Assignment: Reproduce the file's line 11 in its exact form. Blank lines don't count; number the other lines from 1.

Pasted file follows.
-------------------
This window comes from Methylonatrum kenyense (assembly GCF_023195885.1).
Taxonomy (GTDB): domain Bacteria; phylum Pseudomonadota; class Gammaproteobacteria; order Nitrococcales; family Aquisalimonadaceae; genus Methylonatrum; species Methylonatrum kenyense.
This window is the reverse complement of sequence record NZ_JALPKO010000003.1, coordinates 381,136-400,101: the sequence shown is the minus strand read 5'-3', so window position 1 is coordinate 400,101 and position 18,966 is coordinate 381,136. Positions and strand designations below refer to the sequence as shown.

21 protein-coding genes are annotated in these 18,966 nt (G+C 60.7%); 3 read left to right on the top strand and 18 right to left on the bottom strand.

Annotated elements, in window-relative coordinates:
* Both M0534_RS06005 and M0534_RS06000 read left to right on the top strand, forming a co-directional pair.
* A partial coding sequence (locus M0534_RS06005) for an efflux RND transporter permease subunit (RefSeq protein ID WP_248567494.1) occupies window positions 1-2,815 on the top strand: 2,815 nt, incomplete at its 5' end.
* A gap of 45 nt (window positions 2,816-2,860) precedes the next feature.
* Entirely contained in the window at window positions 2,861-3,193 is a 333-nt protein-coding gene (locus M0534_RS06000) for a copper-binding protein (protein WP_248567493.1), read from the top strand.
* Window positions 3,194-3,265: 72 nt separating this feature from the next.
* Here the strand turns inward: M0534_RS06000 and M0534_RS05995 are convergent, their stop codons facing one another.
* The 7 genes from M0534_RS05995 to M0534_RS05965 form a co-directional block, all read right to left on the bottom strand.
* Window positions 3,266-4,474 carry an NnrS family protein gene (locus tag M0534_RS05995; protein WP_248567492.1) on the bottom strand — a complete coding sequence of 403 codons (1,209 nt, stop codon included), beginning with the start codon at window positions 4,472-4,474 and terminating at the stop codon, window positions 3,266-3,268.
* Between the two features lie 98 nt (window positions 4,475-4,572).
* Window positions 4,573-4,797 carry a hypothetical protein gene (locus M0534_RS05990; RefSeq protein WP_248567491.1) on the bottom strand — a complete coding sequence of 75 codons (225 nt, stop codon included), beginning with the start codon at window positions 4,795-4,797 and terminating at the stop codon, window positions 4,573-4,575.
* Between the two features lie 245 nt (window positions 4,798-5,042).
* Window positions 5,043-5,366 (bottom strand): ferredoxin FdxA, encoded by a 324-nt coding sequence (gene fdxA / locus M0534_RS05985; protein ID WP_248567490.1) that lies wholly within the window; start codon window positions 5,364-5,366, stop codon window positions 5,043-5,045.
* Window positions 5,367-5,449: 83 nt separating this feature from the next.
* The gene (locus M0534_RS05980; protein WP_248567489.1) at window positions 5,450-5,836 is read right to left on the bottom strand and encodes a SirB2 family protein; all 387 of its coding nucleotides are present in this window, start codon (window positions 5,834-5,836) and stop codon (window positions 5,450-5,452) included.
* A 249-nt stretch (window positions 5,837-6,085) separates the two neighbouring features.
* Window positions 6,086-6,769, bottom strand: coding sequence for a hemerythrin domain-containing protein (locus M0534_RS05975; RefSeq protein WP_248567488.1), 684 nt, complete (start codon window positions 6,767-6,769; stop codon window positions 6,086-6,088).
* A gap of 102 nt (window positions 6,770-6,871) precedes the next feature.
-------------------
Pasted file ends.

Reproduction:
* Here the strand turns inward: M0534_RS06000 and M0534_RS05995 are convergent, their stop codons facing one another.